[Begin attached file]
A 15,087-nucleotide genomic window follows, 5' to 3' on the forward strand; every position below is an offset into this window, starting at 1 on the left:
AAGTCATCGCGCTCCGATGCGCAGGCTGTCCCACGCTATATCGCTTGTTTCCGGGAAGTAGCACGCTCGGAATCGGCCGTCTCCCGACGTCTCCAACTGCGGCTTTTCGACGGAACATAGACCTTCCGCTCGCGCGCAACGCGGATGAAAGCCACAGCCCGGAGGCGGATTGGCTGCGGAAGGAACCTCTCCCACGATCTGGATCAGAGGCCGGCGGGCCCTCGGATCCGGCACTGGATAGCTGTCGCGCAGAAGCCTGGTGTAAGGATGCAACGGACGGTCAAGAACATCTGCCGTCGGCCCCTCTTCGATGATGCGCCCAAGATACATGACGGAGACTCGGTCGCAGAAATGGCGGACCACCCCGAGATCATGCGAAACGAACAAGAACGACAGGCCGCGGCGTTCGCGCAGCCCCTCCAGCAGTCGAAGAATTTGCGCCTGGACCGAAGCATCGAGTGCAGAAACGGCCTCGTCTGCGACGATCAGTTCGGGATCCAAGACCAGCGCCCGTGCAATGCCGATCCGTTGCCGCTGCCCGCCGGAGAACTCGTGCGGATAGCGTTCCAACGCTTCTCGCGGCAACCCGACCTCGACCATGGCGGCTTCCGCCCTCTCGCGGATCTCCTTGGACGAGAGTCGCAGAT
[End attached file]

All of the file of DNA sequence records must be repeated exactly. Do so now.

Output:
A 15,087-nucleotide genomic window follows, 5' to 3' on the forward strand; every position below is an offset into this window, starting at 1 on the left:
AAGTCATCGCGCTCCGATGCGCAGGCTGTCCCACGCTATATCGCTTGTTTCCGGGAAGTAGCACGCTCGGAATCGGCCGTCTCCCGACGTCTCCAACTGCGGCTTTTCGACGGAACATAGACCTTCCGCTCGCGCGCAACGCGGATGAAAGCCACAGCCCGGAGGCGGATTGGCTGCGGAAGGAACCTCTCCCACGATCTGGATCAGAGGCCGGCGGGCCCTCGGATCCGGCACTGGATAGCTGTCGCGCAGAAGCCTGGTGTAAGGATGCAACGGACGGTCAAGAACATCTGCCGTCGGCCCCTCTTCGATGATGCGCCCAAGATACATGACGGAGACTCGGTCGCAGAAATGGCGGACCACCCCGAGATCATGCGAAACGAACAAGAACGACAGGCCGCGGCGTTCGCGCAGCCCCTCCAGCAGTCGAAGAATTTGCGCCTGGACCGAAGCATCGAGTGCAGAAACGGCCTCGTCTGCGACGATCAGTTCGGGATCCAAGACCAGCGCCCGTGCAATGCCGATCCGTTGCCGCTGCCCGCCGGAGAACTCGTGCGGATAGCGTTCCAACGCTTCTCGCGGCAACCCGACCTCGACCATGGCGGCTTCCGCCCTCTCGCGGATCTCCTTGGACGAGAGTCGCAGAT